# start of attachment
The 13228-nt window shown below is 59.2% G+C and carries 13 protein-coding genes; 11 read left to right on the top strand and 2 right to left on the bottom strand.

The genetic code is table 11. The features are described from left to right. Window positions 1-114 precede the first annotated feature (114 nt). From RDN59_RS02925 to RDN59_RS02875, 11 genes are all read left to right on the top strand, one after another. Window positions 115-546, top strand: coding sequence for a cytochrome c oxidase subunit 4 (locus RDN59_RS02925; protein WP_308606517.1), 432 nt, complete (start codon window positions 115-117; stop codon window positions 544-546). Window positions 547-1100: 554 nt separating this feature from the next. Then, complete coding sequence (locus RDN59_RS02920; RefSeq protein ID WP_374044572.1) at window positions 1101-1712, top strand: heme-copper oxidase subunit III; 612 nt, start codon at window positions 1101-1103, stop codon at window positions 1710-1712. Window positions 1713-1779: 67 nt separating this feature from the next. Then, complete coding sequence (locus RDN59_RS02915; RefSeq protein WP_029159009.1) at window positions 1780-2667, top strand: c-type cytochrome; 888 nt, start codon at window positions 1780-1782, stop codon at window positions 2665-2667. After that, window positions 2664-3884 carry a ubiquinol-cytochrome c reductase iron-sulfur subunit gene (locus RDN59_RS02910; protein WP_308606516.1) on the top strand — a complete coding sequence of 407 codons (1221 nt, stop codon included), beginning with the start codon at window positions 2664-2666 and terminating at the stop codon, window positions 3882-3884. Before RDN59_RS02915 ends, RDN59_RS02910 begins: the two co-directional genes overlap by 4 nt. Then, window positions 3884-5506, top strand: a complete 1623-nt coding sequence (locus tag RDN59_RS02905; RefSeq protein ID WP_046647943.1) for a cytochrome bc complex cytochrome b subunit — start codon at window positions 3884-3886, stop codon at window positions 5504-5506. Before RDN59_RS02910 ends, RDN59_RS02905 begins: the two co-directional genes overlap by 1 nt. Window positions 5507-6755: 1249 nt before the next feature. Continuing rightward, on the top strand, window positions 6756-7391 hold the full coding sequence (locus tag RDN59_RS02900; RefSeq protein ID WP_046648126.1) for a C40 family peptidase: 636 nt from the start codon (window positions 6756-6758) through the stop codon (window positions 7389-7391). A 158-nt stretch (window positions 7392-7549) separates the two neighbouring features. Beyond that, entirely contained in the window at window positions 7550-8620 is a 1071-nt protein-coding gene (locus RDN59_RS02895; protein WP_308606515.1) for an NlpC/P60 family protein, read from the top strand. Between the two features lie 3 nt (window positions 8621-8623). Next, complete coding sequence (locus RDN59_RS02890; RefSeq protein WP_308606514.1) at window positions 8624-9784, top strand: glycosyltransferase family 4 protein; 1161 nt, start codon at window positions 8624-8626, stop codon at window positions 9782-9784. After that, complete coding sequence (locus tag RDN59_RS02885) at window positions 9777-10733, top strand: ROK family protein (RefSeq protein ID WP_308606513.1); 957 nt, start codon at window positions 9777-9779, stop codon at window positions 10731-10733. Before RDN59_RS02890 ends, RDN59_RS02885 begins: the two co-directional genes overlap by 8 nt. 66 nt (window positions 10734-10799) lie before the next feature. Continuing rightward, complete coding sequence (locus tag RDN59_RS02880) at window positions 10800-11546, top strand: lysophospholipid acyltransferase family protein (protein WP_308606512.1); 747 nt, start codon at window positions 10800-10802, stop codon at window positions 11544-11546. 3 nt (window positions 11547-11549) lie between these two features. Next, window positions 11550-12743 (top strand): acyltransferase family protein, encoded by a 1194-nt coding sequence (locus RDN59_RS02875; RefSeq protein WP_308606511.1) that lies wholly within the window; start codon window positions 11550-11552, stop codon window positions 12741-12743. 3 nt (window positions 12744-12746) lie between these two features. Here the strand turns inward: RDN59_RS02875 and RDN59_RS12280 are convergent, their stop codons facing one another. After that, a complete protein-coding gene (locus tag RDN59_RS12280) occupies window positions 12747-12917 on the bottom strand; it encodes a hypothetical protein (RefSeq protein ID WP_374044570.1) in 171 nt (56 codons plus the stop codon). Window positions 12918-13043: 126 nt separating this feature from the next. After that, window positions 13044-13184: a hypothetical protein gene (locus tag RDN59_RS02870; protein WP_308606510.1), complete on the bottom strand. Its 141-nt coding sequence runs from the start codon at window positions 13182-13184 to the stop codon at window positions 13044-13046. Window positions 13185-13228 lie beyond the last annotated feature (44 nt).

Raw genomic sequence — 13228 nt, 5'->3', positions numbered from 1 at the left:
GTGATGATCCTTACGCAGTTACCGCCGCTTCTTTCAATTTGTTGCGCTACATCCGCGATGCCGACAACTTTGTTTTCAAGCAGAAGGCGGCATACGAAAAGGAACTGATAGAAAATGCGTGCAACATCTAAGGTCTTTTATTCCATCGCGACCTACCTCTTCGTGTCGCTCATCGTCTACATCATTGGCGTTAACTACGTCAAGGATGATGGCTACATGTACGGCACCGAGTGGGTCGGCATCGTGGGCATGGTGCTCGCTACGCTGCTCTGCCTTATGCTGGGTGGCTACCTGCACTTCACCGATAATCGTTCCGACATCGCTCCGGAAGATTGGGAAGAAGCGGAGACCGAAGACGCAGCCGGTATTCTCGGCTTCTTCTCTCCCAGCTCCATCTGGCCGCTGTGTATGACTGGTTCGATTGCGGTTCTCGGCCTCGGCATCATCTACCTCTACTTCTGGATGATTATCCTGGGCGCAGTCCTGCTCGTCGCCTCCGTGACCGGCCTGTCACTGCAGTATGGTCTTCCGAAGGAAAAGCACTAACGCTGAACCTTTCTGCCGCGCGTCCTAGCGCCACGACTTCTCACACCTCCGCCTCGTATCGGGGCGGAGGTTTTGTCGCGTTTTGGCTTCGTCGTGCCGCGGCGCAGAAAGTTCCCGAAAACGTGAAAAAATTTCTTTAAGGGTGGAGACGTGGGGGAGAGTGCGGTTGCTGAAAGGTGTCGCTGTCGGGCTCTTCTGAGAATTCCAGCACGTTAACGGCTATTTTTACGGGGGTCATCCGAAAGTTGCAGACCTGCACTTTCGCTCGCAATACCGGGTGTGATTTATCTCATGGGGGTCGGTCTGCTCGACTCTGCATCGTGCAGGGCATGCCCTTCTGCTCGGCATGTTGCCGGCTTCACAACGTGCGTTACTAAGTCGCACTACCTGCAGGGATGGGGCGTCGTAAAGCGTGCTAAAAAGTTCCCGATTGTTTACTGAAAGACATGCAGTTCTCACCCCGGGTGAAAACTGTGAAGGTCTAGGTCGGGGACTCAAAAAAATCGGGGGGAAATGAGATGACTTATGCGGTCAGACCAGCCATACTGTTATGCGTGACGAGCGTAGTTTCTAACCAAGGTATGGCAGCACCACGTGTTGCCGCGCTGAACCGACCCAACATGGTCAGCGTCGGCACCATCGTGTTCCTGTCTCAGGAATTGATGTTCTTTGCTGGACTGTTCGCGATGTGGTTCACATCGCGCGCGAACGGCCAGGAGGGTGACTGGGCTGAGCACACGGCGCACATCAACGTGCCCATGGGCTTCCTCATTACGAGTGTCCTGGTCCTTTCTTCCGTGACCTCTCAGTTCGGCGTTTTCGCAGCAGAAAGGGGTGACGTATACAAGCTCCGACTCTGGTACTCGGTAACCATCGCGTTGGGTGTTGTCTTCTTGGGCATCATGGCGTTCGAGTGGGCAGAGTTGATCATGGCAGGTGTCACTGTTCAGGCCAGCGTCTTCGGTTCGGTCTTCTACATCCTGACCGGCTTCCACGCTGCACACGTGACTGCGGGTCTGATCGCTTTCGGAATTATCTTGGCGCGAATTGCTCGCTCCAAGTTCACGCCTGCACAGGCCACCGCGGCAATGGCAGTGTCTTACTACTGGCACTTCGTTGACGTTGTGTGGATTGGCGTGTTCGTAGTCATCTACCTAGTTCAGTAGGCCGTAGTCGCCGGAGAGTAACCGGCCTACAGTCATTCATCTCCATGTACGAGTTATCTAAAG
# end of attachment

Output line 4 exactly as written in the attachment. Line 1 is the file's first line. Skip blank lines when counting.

GTGATGATCCTTACGCAGTTACCGCCGCTTCTTTCAATTTGTTGCGCTACATCCGCGATGCCGACAACTTTGTTTTCAAGCAGAAGGCGGCATACGAAAAGGAACTGATAGAAAATGCGTGCAACATCTAAGGTCTTTTATTCCATCGCGACCTACCTCTTCGTGTCGCTCATCGTCTACATCATTGGCGTTAACTACGTCAAGGATGATGGCTACATGTACGGCACCGAGTGGGTCGGCATCGTGGGCATGGTGCTCGCTACGCTGCTCTGCCTTATGCTGGGTGGCTACCTGCACTTCACCGATAATCGTTCCGACATCGCTCCGGAAGATTGGGAAGAAGCGGAGACCGAAGACGCAGCCGGTATTCTCGGCTTCTTCTCTCCCAGCTCCATCTGGCCGCTGTGTATGACTGGTTCGATTGCGGTTCTCGGCCTCGGCATCATCTACCTCTACTTCTGGATGATTATCCTGGGCGCAGTCCTGCTCGTCGCCTCCGTGACCGGCCTGTCACTGCAGTATGGTCTTCCGAAGGAAAAGCACTAACGCTGAACCTTTCTGCCGCGCGTCCTAGCGCCACGACTTCTCACACCTCCGCCTCGTATCGGGGCGGAGGTTTTGTCGCGTTTTGGCTTCGTCGTGCCGCGGCGCAGAAAGTTCCCGAAAACGTGAAAAAATTTCTTTAAGGGTGGAGACGTGGGGGAGAGTGCGGTTGCTGAAAGGTGTCGCTGTCGGGCTCTTCTGAGAATTCCAGCACGTTAACGGCTATTTTTACGGGGGTCATCCGAAAGTTGCAGACCTGCACTTTCGCTCGCAATACCGGGTGTGATTTATCTCATGGGGGTCGGTCTGCTCGACTCTGCATCGTGCAGGGCATGCCCTTCTGCTCGGCATGTTGCCGGCTTCACAACGTGCGTTACTAAGTCGCACTACCTGCAGGGATGGGGCGTCGTAAAGCGTGCTAAAAAGTTCCCGATTGTTTACTGAAAGACATGCAGTTCTCACCCCGGGTGAAAACTGTGAAGGTCTAGGTCGGGGACTCAAAAAAATCGGGGGGAAATGAGATGACTTATGCGGTCAGACCAGCCATACTGTTATGCGTGACGAGCGTAGTTTCTAACCAAGGTATGGCAGCACCACGTGTTGCCGCGCTGAACCGACCCAACATGGTCAGCGTCGGCACCATCGTGTTCCTGTCTCAGGAATTGATGTTCTTTGCTGGACTGTTCGCGATGTGGTTCACATCGCGCGCGAACGGCCAGGAGGGTGACTGGGCTGAGCACACGGCGCACATCAACGTGCCCATGGGCTTCCTCATTACGAGTGTCCTGGTCCTTTCTTCCGTGACCTCTCAGTTCGGCGTTTTCGCAGCAGAAAGGGGTGACGTATACAAGCTCCGACTCTGGTACTCGGTAACCATCGCGTTGGGTGTTGTCTTCTTGGGCATCATGGCGTTCGAGTGGGCAGAGTTGATCATGGCAGGTGTCACTGTTCAGGCCAGCGTCTTCGGTTCGGTCTTCTACATCCTGACCGGCTTCCACGCTGCACACGTGACTGCGGGTCTGATCGCTTTCGGAATTATCTTGGCGCGAATTGCTCGCTCCAAGTTCACGCCTGCACAGGCCACCGCGGCAATGGCAGTGTCTTACTACTGGCACTTCGTTGACGTTGTGTGGATTGGCGTGTTCGTAGTCATCTACCTAGTTCAGTAGGCCGTAGTCGCCGGAGAGTAACCGGCCTACAGTCATTCATCTCCATGTACGAGTTATCTAAAG